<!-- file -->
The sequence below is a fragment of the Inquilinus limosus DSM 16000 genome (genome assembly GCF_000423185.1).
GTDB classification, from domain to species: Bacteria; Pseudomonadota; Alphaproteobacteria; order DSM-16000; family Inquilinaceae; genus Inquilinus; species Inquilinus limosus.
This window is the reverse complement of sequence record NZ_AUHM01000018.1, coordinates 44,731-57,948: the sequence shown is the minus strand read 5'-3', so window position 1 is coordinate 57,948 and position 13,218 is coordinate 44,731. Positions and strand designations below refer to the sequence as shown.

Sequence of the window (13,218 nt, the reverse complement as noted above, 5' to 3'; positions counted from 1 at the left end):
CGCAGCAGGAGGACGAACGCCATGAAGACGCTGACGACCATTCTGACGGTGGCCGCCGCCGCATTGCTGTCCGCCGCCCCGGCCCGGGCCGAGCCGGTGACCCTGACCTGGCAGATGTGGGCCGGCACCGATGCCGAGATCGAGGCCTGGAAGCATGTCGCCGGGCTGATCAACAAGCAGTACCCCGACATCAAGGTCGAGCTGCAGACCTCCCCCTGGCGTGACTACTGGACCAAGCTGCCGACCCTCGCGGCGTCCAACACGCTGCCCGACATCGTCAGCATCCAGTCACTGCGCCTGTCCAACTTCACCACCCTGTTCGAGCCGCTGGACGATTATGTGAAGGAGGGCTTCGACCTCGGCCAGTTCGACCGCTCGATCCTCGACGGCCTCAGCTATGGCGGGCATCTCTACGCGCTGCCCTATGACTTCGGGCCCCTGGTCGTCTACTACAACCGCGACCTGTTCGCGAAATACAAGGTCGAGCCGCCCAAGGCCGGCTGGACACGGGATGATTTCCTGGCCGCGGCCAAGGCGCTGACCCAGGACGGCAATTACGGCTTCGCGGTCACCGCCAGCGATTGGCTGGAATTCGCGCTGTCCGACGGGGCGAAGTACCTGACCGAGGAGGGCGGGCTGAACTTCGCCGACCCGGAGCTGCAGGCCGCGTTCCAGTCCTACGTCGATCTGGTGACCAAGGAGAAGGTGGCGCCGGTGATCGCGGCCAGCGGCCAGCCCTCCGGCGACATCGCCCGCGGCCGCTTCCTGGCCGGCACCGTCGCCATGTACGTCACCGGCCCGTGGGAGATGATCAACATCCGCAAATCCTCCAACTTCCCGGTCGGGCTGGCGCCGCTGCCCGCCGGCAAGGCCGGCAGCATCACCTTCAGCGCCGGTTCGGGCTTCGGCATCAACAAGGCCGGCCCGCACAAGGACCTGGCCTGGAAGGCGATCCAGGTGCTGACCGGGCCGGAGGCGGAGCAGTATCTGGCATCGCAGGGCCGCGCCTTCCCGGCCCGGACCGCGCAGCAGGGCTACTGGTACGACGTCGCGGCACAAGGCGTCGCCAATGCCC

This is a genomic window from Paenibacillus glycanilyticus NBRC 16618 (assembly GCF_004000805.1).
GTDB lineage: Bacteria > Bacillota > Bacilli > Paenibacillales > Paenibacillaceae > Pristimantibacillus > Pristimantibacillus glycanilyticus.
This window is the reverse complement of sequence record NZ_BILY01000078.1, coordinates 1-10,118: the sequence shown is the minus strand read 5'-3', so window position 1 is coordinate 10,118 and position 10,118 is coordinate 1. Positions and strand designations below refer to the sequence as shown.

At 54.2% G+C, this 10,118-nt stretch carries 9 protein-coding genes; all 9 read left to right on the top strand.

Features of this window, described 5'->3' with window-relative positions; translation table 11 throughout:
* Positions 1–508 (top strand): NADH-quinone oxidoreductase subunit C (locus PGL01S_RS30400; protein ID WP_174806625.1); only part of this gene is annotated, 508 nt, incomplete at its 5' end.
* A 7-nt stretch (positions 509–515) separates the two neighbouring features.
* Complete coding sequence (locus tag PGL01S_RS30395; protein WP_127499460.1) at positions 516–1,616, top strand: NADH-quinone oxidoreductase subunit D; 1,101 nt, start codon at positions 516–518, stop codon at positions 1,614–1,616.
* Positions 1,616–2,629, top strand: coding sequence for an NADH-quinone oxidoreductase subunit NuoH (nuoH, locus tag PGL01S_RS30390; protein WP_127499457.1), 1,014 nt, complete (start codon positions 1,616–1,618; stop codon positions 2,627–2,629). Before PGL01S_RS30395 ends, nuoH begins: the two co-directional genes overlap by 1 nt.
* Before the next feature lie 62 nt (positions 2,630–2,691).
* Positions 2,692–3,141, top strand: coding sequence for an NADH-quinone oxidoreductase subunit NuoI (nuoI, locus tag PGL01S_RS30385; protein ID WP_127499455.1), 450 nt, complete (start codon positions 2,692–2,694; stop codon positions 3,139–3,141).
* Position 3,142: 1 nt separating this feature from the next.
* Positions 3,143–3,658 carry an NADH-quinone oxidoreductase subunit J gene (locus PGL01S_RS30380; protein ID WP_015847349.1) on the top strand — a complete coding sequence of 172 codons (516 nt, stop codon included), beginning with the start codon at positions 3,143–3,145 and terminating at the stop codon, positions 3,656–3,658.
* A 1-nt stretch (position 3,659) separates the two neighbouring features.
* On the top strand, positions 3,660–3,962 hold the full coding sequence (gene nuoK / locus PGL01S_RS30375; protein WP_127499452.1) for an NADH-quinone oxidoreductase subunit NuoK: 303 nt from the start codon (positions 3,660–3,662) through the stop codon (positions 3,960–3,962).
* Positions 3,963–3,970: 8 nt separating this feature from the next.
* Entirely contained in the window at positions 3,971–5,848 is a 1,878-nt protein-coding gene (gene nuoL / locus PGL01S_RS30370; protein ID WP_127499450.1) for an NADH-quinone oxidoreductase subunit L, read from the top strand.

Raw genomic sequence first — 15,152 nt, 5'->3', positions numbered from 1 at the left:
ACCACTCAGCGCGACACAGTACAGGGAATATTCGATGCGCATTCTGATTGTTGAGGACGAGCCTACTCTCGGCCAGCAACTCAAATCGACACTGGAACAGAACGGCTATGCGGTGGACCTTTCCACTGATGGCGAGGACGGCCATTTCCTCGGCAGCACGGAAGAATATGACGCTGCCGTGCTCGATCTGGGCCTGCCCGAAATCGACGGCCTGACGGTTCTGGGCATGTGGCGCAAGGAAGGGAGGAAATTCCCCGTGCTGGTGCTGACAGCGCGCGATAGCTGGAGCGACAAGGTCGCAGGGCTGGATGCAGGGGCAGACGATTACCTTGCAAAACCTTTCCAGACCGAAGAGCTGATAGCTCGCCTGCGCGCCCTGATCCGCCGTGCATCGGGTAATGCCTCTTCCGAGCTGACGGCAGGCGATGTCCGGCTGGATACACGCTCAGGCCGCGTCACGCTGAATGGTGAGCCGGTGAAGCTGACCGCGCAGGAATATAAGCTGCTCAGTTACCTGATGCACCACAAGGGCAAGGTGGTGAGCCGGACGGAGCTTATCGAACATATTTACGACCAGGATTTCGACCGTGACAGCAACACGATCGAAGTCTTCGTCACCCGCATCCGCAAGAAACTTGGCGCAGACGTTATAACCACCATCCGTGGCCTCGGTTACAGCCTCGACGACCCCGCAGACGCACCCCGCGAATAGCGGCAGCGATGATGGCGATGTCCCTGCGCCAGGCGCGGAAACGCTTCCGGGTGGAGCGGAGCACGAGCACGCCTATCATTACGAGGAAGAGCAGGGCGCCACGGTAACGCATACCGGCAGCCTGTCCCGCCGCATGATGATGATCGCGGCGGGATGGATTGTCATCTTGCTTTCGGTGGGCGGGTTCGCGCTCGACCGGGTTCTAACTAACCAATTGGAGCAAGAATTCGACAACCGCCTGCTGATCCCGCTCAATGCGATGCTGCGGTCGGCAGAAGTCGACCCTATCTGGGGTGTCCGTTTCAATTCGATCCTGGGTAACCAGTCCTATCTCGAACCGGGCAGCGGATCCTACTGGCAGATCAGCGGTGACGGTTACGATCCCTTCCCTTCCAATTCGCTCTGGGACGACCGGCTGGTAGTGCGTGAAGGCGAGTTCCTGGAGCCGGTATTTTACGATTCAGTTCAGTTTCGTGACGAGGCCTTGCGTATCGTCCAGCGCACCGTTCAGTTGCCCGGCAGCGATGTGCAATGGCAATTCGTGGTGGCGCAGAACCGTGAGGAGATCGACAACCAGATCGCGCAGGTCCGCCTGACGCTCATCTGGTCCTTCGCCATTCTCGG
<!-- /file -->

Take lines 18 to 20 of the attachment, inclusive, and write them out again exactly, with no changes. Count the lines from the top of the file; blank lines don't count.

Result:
* Positions 3,143–3,658 carry an NADH-quinone oxidoreductase subunit J gene (locus PGL01S_RS30380; protein ID WP_015847349.1) on the top strand — a complete coding sequence of 172 codons (516 nt, stop codon included), beginning with the start codon at positions 3,143–3,145 and terminating at the stop codon, positions 3,656–3,658.
* A 1-nt stretch (position 3,659) separates the two neighbouring features.
* On the top strand, positions 3,660–3,962 hold the full coding sequence (gene nuoK / locus PGL01S_RS30375; protein WP_127499452.1) for an NADH-quinone oxidoreductase subunit NuoK: 303 nt from the start codon (positions 3,660–3,662) through the stop codon (positions 3,960–3,962).